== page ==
Drew Smith, ‘27, performs a comedy set on Sept. 23 at Carmen Christopher’s stand-up comedy show at SteelStacks. Smith was called on stage to perform one of the comedian’s bits as part of the set. (Courtesy of Aojie Li)

Lehigh’s Gut Punch club brings more than a laugh


Vito Capraro, ‘24, said he thinks everyone should perform stand-up comedy at least once in their life.

Capraro said when he gets on stage in front of a room full of his peers, he’s not worried about the audience’s reaction to his jokes. Instead, he sees this vulnerability as therapeutic.

“It’s all about failing,” Capraro, vice president of the Gut Punch club, said. “You write something of your own creation, a joke, and then you bring it to a place like this filled with random people you usually don’t know and you present it to them and it’s either validated or invalidated. It’s rejection therapy, which is a very powerful form of therapy.”

Aidan Schmall, ‘24, president of the club, said it was created in spring of 2023 out of a desire to create a space for comedy enthusiasts on campus. Schmall said he was initially apprehensive about the club, but his friend and co-founder Anandani Rohit, ’23, helped him see the potential of having such a platform on campus.

“Rohit was the driving force,” Schmall said. “He believed in the power of comedy and saw in me a partner who could help bring this vision to life.”

Capraro said weekly meetings are the heart of the club.

Each meeting attracts an average attendance of 10 students, he said, all with varying comedic tastes. Meetings consist of watching famous comedy bits online and discussing new, student-produced content.

“Our club’s real attraction is the community we are trying to create around comedy,” Capraro said. “The environment and the passion around our club reflect how our club has been growing so fast.”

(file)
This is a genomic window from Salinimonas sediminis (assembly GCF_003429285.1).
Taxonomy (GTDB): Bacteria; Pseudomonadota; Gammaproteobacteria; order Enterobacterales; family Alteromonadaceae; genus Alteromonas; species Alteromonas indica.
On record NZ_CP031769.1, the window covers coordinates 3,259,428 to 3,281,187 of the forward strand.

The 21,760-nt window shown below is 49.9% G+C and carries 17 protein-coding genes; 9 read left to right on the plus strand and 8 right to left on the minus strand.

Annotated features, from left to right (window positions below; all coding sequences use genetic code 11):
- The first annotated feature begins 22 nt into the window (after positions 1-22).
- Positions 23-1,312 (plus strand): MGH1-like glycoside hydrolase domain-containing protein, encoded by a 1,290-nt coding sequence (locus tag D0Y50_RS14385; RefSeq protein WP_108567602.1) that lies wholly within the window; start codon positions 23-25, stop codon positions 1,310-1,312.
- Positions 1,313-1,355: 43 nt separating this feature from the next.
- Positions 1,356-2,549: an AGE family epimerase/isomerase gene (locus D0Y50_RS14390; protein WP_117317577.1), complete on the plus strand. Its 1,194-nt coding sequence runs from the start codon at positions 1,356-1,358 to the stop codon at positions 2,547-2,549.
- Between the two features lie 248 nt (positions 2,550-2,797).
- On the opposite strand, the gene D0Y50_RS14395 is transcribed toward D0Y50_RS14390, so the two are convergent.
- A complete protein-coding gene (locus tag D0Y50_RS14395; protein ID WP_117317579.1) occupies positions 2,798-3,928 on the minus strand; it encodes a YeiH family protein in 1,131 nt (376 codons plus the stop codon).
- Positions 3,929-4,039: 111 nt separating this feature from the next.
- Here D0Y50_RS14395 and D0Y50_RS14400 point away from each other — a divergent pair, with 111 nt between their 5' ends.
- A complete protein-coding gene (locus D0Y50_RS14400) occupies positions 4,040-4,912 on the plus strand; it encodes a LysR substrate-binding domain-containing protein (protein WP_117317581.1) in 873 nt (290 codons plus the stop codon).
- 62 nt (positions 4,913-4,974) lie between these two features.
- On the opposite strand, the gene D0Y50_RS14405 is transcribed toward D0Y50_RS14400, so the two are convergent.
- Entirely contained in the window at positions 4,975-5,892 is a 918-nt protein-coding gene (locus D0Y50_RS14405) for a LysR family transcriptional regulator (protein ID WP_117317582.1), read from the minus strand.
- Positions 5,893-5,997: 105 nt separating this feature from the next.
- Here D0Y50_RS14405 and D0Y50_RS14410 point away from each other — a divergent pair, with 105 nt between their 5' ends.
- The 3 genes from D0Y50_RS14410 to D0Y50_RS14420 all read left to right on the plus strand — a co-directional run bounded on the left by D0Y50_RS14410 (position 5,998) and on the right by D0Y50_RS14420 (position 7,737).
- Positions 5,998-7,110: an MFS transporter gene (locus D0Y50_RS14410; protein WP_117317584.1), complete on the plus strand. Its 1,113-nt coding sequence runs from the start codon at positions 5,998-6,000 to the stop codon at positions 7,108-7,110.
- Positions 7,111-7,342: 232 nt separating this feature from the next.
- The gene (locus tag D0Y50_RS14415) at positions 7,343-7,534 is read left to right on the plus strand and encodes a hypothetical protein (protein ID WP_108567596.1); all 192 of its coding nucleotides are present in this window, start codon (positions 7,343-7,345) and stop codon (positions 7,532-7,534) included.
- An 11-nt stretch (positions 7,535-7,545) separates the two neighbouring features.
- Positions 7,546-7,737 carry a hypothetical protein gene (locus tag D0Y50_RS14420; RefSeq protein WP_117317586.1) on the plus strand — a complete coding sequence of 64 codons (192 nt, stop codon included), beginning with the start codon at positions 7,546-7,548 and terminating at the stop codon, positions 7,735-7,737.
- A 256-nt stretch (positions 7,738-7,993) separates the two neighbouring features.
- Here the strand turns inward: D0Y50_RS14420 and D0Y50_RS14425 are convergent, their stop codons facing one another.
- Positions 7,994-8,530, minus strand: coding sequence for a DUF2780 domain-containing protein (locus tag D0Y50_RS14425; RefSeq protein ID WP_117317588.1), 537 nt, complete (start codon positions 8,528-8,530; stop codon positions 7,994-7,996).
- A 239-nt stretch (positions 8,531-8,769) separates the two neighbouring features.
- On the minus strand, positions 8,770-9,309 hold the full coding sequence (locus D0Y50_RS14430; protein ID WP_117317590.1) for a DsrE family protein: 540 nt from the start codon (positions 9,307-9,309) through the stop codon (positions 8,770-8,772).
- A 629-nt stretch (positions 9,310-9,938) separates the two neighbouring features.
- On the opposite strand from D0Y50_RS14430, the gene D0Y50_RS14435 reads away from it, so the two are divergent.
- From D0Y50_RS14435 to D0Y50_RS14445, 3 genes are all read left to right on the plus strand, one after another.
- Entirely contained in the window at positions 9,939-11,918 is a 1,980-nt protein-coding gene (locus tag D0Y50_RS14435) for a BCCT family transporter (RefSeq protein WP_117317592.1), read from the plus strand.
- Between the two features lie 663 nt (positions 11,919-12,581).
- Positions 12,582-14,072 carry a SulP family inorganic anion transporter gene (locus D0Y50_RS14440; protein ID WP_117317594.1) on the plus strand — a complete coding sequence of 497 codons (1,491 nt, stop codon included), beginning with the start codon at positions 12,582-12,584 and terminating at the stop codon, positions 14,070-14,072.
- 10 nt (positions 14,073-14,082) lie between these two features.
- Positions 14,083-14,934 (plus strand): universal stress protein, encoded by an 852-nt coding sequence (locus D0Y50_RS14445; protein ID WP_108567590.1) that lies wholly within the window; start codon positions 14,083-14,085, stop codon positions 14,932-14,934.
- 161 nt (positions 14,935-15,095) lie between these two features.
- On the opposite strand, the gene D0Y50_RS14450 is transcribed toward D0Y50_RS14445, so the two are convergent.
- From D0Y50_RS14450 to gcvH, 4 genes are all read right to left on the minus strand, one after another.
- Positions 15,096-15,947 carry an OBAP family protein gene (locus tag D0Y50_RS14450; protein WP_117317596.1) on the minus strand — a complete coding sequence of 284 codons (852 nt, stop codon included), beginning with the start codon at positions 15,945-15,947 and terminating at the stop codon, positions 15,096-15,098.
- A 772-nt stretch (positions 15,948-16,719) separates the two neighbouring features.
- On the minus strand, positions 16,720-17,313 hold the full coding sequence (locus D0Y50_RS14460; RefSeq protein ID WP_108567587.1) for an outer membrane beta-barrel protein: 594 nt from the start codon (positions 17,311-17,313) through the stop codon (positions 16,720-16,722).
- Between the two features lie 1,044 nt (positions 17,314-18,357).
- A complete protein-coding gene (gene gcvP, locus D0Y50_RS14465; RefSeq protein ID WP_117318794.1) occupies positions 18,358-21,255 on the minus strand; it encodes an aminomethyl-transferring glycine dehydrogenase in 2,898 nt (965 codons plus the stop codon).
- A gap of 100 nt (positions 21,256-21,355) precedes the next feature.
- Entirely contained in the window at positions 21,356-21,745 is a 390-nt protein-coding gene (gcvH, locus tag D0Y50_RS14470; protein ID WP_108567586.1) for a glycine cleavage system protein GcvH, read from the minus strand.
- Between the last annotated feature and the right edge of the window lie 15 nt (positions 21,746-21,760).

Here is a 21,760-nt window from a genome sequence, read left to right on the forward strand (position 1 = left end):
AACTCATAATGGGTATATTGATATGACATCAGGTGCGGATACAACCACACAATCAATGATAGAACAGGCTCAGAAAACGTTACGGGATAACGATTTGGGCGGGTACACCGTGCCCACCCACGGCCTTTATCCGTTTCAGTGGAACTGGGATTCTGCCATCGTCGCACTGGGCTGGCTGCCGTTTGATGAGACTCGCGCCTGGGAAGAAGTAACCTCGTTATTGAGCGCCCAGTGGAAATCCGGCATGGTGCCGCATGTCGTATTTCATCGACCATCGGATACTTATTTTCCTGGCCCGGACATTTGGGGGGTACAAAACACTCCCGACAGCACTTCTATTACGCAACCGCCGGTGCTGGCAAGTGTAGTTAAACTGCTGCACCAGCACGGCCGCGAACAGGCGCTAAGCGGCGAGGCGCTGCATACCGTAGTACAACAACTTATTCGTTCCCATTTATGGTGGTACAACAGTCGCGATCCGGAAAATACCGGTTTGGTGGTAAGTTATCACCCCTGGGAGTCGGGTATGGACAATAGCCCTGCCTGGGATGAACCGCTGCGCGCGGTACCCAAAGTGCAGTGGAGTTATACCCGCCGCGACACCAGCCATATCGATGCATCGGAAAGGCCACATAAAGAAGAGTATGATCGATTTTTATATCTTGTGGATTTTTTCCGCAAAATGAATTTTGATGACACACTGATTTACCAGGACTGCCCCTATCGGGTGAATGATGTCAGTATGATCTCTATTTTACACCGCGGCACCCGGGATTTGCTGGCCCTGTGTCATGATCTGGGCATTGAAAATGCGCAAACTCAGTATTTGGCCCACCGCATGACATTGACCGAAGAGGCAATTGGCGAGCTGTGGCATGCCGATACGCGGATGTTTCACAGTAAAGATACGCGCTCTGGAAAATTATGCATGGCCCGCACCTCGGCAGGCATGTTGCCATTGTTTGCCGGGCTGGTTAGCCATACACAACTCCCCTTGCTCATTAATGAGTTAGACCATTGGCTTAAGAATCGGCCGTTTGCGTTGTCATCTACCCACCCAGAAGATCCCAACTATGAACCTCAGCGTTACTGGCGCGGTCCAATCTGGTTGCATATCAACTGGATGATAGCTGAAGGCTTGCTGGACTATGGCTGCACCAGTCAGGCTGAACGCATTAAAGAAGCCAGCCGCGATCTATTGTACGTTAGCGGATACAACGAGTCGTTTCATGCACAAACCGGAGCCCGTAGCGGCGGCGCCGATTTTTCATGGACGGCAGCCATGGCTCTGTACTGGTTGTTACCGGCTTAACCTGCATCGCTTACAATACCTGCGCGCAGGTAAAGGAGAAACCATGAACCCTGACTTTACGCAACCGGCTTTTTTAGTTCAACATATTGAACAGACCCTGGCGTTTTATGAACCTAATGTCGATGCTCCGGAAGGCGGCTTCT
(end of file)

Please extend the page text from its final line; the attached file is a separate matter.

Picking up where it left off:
Outside of meetings, the club coordinates stand-up comedy performances on campus and offers members the opportunity to travel to watch professional comedians’ shows. On Sept. 28, the club brought more than 10 members to the SteelStacks to watch professional comedian Jay Pharoah’s comedy set.

Capararo said these events are the highlight of some of their members’ weeks. These events, he said, aren’t just about the comedy but about building a community.

On Sept. 20, the club hosted their first stand-up comedy open mic in Lamberton Hall.

One of the club’s new members, Charles Gallucci, ‘27,  was introduced to Gut Punch at the club fair and a few weeks later performed a stand-up comedy routine for the first time.

Gallucci said he was inspired to get into comedy by his father who worked as a bouncer at a comedy club.

“I stumbled upon the club and instantly felt a connection,” Gallucci said. “From watching stand-up shows as a kid, to learning about the ropes of comedy, it has all come full circle for me.”

He said his method for this first performance included drinking a mixture of caffeine and Kool Aid before getting on stage.

Capraro said joining Gut Punch has been a transformative experience for him. 

“My journey in comedy has been both challenging and rewarding. Every time I stand on that stage, I learn something new about myself,” Capraro said. “Comedy is raw, real and brutally honest. It’s about confronting your fears, embracing failure and emerging stronger. It’s a life lesson packaged in a laugh.”

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